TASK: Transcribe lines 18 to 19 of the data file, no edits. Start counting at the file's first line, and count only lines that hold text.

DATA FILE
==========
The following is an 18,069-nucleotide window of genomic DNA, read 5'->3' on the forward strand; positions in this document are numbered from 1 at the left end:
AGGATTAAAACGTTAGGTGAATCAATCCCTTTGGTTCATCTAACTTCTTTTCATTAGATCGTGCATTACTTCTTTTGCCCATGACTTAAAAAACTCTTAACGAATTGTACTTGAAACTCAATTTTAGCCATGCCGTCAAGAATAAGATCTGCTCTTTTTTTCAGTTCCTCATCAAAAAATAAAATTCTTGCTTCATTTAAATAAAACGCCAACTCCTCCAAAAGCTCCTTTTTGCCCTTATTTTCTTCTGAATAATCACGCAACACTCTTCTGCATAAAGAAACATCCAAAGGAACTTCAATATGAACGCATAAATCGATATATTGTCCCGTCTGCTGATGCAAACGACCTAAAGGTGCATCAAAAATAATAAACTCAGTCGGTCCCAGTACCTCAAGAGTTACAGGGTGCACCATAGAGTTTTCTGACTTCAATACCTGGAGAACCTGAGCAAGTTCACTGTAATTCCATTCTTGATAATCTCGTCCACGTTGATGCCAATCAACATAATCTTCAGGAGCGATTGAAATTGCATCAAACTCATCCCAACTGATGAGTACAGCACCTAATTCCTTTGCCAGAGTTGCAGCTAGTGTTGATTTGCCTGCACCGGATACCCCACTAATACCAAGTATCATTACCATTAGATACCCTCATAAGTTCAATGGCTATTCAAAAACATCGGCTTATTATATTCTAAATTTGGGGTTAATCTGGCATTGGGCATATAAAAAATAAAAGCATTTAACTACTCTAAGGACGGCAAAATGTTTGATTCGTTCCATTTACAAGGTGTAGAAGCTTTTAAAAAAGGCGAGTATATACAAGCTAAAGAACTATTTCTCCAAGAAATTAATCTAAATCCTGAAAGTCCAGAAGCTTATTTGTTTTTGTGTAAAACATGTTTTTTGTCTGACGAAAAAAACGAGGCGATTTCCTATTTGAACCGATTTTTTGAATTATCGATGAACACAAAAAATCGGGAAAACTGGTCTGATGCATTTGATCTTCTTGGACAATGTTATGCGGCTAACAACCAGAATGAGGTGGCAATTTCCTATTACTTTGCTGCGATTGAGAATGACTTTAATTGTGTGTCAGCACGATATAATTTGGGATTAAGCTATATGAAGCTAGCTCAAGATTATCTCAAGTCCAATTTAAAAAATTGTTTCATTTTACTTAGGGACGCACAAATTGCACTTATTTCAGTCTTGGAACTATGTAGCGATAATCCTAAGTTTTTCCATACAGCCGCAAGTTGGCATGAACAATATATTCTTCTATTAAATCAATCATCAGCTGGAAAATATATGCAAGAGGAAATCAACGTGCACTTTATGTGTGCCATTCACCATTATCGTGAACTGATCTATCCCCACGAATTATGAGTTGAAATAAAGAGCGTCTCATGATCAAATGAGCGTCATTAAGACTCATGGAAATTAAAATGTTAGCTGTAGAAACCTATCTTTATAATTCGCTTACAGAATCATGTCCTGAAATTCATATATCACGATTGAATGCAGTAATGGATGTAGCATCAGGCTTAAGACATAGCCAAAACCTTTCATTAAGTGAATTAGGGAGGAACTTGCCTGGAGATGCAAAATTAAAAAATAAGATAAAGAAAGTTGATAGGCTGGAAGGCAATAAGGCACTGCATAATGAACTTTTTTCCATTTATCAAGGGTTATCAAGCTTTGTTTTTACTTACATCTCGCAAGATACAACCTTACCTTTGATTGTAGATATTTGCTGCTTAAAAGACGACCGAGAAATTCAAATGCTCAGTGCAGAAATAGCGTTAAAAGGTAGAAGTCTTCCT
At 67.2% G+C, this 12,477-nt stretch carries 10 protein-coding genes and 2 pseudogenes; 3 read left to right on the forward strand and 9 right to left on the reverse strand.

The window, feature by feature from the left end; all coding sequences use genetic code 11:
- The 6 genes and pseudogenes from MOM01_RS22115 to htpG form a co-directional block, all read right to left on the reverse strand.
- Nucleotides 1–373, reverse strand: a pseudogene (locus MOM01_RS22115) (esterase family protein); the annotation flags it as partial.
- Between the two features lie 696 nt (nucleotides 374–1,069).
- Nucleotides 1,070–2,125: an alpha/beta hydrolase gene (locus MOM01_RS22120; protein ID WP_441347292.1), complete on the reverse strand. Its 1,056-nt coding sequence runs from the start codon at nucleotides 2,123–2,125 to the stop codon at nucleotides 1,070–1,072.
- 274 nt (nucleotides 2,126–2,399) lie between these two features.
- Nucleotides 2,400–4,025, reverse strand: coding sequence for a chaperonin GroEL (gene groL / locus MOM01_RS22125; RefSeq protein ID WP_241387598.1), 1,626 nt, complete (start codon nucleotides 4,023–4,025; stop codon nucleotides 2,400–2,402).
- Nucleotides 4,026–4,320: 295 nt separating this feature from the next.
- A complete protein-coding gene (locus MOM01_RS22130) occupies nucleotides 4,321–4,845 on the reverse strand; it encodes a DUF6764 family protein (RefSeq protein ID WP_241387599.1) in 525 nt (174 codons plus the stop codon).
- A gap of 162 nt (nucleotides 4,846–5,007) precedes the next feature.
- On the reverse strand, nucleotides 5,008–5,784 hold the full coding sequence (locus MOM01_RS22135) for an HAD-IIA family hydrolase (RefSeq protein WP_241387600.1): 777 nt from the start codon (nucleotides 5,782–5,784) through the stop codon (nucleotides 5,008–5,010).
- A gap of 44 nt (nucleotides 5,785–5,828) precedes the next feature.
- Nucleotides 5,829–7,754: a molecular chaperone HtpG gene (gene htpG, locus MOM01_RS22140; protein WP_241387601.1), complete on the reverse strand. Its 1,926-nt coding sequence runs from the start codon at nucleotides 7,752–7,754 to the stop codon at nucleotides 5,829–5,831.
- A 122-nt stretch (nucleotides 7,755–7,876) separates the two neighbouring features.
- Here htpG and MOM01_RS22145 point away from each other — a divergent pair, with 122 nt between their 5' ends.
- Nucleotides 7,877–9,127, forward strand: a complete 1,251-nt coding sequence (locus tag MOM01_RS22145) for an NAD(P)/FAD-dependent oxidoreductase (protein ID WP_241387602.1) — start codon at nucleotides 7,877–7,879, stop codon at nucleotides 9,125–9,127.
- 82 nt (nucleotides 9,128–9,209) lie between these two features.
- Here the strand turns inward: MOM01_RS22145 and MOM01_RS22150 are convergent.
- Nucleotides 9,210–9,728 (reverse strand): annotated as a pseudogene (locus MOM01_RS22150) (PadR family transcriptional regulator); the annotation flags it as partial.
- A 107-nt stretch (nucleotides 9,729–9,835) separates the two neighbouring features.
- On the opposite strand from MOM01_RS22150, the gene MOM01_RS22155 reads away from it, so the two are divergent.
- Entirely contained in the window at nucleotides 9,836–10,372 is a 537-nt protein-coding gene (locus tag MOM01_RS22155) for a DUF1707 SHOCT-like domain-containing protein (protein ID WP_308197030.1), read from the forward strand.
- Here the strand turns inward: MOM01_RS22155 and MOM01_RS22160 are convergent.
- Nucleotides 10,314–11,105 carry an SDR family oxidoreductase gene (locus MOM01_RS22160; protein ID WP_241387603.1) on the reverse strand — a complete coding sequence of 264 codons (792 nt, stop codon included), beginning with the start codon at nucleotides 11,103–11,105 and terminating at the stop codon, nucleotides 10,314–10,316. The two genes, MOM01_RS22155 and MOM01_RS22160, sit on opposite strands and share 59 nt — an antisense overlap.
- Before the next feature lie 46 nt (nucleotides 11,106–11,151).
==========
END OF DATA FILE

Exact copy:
- Here htpG and MOM01_RS22145 point away from each other — a divergent pair, with 122 nt between their 5' ends.
- Nucleotides 7,877–9,127, forward strand: a complete 1,251-nt coding sequence (locus tag MOM01_RS22145) for an NAD(P)/FAD-dependent oxidoreductase (protein ID WP_241387602.1) — start codon at nucleotides 7,877–7,879, stop codon at nucleotides 9,125–9,127.